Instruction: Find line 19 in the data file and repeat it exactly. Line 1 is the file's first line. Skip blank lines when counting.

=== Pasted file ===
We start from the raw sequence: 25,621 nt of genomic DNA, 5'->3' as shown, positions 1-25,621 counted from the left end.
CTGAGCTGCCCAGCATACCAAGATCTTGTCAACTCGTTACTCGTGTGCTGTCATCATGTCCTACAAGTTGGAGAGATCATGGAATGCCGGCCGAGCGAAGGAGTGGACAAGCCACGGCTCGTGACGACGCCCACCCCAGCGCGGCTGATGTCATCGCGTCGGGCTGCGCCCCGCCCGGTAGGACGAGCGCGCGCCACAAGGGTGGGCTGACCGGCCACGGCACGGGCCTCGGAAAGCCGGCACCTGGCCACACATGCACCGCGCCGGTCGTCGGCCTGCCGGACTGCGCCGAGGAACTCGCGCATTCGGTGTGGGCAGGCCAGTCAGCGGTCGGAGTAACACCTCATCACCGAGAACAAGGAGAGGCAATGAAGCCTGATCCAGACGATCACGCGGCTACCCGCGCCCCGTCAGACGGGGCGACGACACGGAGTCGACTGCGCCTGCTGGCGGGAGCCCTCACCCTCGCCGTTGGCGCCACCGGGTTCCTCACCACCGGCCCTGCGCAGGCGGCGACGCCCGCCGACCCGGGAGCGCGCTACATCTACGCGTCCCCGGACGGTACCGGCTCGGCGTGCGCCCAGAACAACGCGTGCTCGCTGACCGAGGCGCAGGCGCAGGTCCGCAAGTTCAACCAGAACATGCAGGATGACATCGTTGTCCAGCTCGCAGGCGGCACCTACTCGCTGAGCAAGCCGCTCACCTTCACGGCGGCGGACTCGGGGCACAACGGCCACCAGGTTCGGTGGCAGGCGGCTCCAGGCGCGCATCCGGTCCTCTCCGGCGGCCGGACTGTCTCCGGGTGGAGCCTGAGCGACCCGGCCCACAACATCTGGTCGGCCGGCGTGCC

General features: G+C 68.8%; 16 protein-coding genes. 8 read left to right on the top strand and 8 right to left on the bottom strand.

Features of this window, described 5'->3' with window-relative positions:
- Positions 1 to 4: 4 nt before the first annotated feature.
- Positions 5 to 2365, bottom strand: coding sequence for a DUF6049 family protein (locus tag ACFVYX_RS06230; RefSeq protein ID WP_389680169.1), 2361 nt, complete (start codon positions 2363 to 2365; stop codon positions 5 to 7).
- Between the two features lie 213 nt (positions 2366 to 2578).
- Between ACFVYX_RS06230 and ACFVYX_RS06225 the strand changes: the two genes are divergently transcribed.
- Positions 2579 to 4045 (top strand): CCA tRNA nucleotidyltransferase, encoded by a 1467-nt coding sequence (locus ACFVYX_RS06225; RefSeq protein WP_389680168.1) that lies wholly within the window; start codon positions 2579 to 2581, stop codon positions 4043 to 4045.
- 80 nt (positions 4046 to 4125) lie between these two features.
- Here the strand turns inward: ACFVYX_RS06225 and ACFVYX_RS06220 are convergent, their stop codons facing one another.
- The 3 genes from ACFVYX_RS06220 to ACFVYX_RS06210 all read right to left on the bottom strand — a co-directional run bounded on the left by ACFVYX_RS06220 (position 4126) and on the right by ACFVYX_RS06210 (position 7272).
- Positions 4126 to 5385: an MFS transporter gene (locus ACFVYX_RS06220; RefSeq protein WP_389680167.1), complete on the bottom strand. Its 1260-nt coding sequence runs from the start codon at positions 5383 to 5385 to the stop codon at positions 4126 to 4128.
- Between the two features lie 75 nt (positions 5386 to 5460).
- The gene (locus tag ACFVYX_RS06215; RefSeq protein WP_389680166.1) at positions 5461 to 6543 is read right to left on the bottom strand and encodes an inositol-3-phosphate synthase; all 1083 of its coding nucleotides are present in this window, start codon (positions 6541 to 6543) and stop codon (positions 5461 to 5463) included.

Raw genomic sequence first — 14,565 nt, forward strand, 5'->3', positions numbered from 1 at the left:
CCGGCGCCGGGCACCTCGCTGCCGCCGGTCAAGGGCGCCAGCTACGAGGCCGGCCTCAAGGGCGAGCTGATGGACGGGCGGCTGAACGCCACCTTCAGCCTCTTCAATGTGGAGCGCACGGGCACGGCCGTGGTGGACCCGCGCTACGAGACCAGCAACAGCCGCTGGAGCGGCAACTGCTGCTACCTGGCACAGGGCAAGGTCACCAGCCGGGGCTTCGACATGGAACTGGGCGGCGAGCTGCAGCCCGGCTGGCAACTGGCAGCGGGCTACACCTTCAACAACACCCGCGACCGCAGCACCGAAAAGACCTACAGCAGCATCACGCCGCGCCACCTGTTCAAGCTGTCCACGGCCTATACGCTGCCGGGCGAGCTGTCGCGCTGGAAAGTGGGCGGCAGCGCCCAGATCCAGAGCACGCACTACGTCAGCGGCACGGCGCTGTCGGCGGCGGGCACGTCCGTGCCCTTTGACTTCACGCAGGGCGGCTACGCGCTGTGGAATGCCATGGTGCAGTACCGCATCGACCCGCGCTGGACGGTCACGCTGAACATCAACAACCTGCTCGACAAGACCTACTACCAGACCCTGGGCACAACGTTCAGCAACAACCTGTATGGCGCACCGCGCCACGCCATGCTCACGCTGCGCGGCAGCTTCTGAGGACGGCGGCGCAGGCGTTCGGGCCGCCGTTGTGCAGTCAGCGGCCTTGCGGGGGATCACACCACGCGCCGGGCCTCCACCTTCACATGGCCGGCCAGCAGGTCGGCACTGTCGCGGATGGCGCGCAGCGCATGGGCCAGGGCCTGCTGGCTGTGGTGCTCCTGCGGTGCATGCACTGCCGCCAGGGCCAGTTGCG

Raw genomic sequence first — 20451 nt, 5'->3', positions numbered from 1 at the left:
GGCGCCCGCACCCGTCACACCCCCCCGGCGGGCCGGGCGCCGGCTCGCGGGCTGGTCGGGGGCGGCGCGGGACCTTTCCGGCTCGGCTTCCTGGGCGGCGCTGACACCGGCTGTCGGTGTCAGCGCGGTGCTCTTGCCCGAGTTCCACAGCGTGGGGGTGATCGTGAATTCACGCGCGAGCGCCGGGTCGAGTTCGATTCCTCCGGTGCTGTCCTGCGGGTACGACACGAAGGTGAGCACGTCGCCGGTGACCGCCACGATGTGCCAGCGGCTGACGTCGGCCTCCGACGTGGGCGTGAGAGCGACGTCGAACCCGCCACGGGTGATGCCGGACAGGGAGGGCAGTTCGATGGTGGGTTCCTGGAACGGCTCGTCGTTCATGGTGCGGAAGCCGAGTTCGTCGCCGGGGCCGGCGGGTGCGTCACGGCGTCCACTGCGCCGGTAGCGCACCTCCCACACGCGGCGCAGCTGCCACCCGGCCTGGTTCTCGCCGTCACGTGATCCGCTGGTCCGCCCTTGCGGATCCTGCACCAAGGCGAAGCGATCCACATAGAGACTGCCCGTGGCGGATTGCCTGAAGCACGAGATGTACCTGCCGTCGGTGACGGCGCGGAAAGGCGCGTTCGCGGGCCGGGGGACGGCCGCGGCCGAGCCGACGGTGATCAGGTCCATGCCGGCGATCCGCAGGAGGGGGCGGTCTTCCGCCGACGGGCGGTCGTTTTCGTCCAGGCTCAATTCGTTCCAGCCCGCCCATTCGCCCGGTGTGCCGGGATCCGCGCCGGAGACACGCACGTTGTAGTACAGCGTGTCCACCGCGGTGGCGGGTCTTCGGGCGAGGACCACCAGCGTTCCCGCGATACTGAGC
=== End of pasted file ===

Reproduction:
GGCGCCCGCACCCGTCACACCCCCCCGGCGGGCCGGGCGCCGGCTCGCGGGCTGGTCGGGGGCGGCGCGGGACCTTTCCGGCTCGGCTTCCTGGGCGGCGCTGACACCGGCTGTCGGTGTCAGCGCGGTGCTCTTGCCCGAGTTCCACAGCGTGGGGGTGATCGTGAATTCACGCGCGAGCGCCGGGTCGAGTTCGATTCCTCCGGTGCTGTCCTGCGGGTACGACACGAAGGTGAGCACGTCGCCGGTGACCGCCACGATGTGCCAGCGGCTGACGTCGGCCTCCGACGTGGGCGTGAGAGCGACGTCGAACCCGCCACGGGTGATGCCGGACAGGGAGGGCAGTTCGATGGTGGGTTCCTGGAACGGCTCGTCGTTCATGGTGCGGAAGCCGAGTTCGTCGCCGGGGCCGGCGGGTGCGTCACGGCGTCCACTGCGCCGGTAGCGCACCTCCCACACGCGGCGCAGCTGCCACCCGGCCTGGTTCTCGCCGTCACGTGATCCGCTGGTCCGCCCTTGCGGATCCTGCACCAAGGCGAAGCGATCCACATAGAGACTGCCCGTGGCGGATTGCCTGAAGCACGAGATGTACCTGCCGTCGGTGACGGCGCGGAAAGGCGCGTTCGCGGGCCGGGGGACGGCCGCGGCCGAGCCGACGGTGATCAGGTCCATGCCGGCGATCCGCAGGAGGGGGCGGTCTTCCGCCGACGGGCGGTCGTTTTCGTCCAGGCTCAATTCGTTCCAGCCCGCCCATTCGCCCGGTGTGCCGGGATCCGCGCCGGAGACACGCACGTTGTAGTACAGCGTGTCCACCGCGGTGGCGGGTCTTCGGGCGAGGACCACCAGCGTTCCCGCGATACTGAGC